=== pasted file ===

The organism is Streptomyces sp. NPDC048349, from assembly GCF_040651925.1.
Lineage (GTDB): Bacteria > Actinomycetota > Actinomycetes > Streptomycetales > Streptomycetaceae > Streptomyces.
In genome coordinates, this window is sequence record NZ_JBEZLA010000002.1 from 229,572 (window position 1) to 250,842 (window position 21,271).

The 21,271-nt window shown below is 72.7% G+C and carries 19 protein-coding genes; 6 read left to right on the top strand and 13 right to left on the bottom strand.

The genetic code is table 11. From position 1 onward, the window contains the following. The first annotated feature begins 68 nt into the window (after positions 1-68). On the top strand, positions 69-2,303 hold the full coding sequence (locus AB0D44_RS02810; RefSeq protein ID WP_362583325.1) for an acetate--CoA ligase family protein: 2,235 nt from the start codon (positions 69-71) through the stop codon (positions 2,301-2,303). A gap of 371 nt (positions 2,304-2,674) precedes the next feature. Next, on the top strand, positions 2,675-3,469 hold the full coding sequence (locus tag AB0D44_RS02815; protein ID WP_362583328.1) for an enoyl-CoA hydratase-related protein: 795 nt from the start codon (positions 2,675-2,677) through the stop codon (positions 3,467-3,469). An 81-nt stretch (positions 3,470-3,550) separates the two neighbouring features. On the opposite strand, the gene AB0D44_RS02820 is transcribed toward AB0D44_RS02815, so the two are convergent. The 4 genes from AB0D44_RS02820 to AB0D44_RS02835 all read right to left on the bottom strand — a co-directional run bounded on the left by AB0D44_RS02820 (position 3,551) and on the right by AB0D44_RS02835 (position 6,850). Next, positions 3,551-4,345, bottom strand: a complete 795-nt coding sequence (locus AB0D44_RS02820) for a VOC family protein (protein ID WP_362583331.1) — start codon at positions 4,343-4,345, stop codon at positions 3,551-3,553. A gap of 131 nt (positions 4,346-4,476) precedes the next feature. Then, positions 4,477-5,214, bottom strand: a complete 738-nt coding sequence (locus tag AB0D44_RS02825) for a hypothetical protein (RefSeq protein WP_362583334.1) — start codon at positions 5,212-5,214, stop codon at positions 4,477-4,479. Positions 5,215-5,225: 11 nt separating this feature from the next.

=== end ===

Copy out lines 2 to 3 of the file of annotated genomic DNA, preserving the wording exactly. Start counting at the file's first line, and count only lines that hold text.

Lineage (GTDB): Bacteria > Actinomycetota > Actinomycetes > Streptomycetales > Streptomycetaceae > Streptomyces.
In genome coordinates, this window is sequence record NZ_JBEZLA010000002.1 from 229,572 (window position 1) to 250,842 (window position 21,271).